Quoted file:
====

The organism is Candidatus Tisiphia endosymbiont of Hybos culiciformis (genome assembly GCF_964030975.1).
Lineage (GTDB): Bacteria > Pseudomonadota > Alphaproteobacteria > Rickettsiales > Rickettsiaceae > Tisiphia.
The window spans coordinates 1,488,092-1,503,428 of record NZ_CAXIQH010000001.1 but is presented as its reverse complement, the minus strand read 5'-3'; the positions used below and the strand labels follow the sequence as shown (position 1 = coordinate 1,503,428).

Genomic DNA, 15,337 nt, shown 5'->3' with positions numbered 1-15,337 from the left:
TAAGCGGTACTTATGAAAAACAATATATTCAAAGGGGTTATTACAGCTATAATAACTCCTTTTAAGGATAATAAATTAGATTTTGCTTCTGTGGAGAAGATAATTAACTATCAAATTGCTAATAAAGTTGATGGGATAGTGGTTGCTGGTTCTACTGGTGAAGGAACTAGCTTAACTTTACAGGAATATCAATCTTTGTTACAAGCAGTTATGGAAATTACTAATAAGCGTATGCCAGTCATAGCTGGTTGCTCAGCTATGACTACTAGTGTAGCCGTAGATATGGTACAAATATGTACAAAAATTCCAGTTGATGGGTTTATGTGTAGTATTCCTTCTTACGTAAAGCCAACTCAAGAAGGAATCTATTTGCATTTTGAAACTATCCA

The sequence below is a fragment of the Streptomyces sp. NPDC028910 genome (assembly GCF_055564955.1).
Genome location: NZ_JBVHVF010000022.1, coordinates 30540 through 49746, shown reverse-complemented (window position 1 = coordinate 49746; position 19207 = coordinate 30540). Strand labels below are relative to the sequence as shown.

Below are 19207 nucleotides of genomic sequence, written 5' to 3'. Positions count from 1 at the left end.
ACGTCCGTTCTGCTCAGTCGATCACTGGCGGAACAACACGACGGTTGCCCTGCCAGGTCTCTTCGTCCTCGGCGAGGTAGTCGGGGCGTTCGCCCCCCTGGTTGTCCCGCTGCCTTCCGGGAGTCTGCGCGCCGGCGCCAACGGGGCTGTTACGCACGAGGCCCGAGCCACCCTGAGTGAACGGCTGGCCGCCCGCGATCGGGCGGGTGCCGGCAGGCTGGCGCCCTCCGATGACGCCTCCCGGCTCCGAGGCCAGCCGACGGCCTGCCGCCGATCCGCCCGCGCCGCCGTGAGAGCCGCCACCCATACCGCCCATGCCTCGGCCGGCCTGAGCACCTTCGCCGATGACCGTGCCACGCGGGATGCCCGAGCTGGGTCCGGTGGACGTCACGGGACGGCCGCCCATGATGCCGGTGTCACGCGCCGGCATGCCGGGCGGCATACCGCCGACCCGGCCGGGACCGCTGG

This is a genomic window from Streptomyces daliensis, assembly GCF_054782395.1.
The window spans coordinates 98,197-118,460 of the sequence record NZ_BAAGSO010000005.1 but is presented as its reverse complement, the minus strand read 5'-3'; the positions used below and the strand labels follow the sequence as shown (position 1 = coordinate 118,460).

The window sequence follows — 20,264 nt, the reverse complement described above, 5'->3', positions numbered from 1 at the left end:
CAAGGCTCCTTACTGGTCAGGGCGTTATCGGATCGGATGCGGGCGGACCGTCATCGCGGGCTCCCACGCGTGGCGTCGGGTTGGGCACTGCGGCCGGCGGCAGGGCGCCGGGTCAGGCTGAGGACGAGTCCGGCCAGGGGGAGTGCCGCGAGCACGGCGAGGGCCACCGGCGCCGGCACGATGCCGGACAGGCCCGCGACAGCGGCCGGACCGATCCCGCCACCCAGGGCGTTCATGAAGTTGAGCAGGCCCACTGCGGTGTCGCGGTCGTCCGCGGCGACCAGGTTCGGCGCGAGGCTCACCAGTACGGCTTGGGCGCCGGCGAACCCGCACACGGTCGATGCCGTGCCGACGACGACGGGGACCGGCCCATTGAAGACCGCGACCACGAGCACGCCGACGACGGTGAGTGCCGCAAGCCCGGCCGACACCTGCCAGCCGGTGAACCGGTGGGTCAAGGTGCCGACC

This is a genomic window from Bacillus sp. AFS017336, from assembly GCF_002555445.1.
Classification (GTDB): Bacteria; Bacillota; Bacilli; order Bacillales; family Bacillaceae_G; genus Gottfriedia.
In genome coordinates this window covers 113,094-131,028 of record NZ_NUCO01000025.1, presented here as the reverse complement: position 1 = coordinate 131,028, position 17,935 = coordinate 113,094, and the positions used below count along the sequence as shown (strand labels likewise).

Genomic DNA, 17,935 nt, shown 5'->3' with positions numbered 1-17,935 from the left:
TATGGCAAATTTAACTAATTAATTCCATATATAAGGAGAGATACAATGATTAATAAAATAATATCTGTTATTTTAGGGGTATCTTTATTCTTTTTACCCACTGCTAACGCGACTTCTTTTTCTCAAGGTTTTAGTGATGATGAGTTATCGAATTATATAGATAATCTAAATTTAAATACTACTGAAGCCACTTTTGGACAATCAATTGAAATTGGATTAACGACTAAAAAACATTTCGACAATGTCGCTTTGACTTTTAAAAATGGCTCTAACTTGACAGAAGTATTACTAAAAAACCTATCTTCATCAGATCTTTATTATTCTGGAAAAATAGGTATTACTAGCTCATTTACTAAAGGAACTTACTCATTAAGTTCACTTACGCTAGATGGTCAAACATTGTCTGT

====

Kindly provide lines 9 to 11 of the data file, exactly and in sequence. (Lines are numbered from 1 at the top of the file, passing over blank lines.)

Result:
ACGTCCGTTCTGCTCAGTCGATCACTGGCGGAACAACACGACGGTTGCCCTGCCAGGTCTCTTCGTCCTCGGCGAGGTAGTCGGGGCGTTCGCCCCCCTGGTTGTCCCGCTGCCTTCCGGGAGTCTGCGCGCCGGCGCCAACGGGGCTGTTACGCACGAGGCCCGAGCCACCCTGAGTGAACGGCTGGCCGCCCGCGATCGGGCGGGTGCCGGCAGGCTGGCGCCCTCCGATGACGCCTCCCGGCTCCGAGGCCAGCCGACGGCCTGCCGCCGATCCGCCCGCGCCGCCGTGAGAGCCGCCACCCATACCGCCCATGCCTCGGCCGGCCTGAGCACCTTCGCCGATGACCGTGCCACGCGGGATGCCCGAGCTGGGTCCGGTGGACGTCACGGGACGGCCGCCCATGATGCCGGTGTCACGCGCCGGCATGCCGGGCGGCATACCGCCGACCCGGCCGGGACCGCTGG

This is a genomic window from Streptomyces daliensis, assembly GCF_054782395.1.
The window spans coordinates 98,197-118,460 of the sequence record NZ_BAAGSO010000005.1 but is presented as its reverse complement, the minus strand read 5'-3'; the positions used below and the strand labels follow the sequence as shown (position 1 = coordinate 118,460).